Courier Series: Part One of Three
Mae West once said, “Too much of a good thing is wonderful.” As far as today’s media landscape goes, that’s open for discussion.
Indeed, the world of streaming is now a universe. With the exception of broadcast and cable, there are no schedules, just an endless list of shows all over the map. What I’d like to do is help you navigate the streaming services you already have or are thinking of getting. Let’s hack through the jungle together by clearly analyzing how to find what you want.
Before you start surfing the universe, and it can be done only one streamer at a time, you need to be armed about how you are being steered (manipulated) by the streaming services. All of them use the same terminology when making recommendations, and you need to understand what that means.
Turn on the TV, open Netflix, for example, and you will be greeted by trailers of featured shows. Scroll down, and you might see a list of shows under the banner of “Trending.” Trending means that other people (unclear how many) are watching those shows. It is part of the lemming philosophy assuming you will follow the crowd and watch what Joe Schmo in Idaho is watching. It’s meaningless and is meant to guide you to what they want you to see. The sheer number of shows on offer makes it easy to fall for that trope.
How about “Popular?” That is the same thing. It is the streaming services’ effort to create water cooler watching. If it’s popular, there must be a reason. However, you have to take their word for it. Even when they give a list of the “top ten shows” of the week, none of the streamers will provide numbers to back that up. At least with broadcast and cable channels the Nielsen ratings, as faulty as they were, provided that evidence.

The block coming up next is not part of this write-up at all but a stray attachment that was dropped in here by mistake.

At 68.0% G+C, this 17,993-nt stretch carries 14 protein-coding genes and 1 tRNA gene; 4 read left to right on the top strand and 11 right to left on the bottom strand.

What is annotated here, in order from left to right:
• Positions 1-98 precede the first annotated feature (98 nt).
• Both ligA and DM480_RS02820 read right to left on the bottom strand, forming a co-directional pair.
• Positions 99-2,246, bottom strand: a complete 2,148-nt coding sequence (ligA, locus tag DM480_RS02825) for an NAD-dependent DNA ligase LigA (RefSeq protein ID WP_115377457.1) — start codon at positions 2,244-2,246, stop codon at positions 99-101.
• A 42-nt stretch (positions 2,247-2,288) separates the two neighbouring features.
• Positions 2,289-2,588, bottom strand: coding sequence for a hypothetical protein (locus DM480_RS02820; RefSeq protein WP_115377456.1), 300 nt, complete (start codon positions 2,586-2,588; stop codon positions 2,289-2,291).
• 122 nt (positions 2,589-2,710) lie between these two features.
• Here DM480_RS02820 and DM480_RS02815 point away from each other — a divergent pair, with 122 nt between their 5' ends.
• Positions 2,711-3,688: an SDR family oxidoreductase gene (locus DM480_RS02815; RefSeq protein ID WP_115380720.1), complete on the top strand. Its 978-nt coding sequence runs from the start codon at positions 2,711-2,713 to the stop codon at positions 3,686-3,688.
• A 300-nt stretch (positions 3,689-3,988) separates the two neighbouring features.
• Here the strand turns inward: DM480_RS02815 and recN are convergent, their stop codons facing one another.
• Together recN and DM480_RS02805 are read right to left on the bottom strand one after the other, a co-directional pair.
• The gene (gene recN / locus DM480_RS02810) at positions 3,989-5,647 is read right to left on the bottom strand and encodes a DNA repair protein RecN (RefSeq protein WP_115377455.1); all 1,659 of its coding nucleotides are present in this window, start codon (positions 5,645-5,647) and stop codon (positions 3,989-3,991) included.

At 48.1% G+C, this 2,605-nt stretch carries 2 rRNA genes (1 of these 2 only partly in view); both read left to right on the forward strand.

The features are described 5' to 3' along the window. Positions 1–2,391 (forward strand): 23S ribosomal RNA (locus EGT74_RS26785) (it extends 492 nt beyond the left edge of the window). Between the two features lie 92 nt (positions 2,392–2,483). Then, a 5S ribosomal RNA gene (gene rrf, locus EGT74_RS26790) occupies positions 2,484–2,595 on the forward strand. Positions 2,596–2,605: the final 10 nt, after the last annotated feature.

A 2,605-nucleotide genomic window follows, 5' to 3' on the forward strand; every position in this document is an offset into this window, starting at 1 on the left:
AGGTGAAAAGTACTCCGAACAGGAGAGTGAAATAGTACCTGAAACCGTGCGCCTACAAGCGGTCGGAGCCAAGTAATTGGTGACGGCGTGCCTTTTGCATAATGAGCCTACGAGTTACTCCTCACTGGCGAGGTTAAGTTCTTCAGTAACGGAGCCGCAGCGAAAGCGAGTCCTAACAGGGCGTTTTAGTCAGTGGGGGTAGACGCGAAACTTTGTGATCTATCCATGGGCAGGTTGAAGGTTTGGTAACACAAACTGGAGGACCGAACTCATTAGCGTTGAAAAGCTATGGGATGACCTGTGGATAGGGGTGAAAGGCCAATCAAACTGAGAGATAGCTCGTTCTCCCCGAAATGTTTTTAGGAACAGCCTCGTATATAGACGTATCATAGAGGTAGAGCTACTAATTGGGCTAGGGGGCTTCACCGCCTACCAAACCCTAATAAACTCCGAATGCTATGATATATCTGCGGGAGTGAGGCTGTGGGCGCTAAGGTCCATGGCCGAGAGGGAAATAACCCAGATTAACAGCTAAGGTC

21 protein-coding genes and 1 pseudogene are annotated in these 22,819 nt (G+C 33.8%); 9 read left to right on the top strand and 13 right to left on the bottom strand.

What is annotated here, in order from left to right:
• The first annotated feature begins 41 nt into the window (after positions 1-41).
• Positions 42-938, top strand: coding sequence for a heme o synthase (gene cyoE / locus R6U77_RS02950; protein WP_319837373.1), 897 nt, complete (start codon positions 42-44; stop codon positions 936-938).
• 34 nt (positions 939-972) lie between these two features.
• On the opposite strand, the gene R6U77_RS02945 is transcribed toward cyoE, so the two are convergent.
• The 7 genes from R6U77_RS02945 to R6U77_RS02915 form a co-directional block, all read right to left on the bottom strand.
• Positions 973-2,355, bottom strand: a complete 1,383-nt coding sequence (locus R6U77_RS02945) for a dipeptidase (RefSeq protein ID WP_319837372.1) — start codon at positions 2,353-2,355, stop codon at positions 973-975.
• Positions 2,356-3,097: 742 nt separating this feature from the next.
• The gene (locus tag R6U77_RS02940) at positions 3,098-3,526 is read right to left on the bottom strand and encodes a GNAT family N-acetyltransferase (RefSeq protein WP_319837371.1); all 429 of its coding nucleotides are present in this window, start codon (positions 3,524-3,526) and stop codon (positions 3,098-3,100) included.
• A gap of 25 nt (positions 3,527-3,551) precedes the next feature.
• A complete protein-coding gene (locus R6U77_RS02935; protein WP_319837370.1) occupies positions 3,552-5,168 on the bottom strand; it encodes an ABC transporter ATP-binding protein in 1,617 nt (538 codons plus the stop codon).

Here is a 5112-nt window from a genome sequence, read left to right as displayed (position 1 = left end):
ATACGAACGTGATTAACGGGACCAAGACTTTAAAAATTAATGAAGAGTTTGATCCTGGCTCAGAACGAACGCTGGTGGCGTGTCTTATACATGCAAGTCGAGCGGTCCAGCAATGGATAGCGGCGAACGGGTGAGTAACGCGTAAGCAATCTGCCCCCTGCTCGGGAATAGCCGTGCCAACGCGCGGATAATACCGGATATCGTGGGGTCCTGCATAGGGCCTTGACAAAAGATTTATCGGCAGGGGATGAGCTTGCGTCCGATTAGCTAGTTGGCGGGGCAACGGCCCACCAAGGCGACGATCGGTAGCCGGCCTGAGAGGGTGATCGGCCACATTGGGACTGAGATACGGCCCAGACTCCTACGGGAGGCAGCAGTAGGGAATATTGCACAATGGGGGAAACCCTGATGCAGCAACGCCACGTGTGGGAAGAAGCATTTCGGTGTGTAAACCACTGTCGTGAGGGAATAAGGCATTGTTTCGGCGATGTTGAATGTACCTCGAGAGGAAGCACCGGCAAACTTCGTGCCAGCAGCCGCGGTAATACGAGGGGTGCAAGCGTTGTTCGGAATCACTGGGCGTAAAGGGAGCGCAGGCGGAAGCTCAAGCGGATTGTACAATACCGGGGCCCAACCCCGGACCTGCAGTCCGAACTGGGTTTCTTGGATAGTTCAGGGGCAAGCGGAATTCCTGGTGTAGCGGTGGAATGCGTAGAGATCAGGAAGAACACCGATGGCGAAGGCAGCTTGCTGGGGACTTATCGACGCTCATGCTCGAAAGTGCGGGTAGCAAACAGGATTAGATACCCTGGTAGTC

WE THINK YOU’LL LIKE
Using calculations based on what you have watched before, all of the streamers try to predict your taste and make suggestions for what to watch next. Netflix tries to calculate how close, percentage wise, one show is to what you’ve watched previously. They can be remarkably accurate in some cases, and hideously wrong in others. Under the category of hideously wrong, what on earth did I ever watch that made them think “Blacklist” or “Emily in Paris” would be appealing to me? Seriously, did they think I’d like “Emily in Paris” because I watch a lot of French language shows, some of which take place in Paris? How Hulu chose “Instant Dream Home” for me as a 96% match I will never know. Obviously, a flaw in the algorithm occurs when you sample something, hate it, and never watch again. By sampling a series, either out of curiosity or to see how big a train wreck it might be, the series gets entered into the algorithm that tries to predict your preferences.
As you scroll down, you may find a category labeled “Continue Watching.” On the one hand this can be very helpful, especially if you can’t remember the name of a series, you started and want to continue (that sort of thing happens more and more when age and unlimited choice collide). The downside is that the various streamers include anything that you started even if you realized you were no longer interested in it, not allowing you to remove that show from the list, contributing to just that much more white noise. Netflix and Hulu allow you to remove shows from this category, Amazon does not.
In the lead up to preparing you to effectively surf each channel for shows you want to see, you need to acquaint yourself with the content bars that fine-tune your access to choices. All the streaming services use content bars, placed either at the very top of your screen or on the far-left side. The location of the content bar makes a difference. If you have been scrolling down through various categories to see what is on offer, and you decide that you want to use the search feature on a top bar, you must scroll all the way back up to get there. With a side bar, you need only click to the left no matter where you are on the page to arrive at the function you want. Netflix, Amazon, HBO Max, and Disney+ all have side bars; Hulu, PBS, and Apple+ use top bars.
Now that you know the basics of how each streamer is set up, you are almost ready to go to Surf City and have some fun. There is a certain amount of pleasure just sitting and mindlessly scrolling through the virtually unlimited offerings but minimizing frustration and maximizing efficiency is my objective.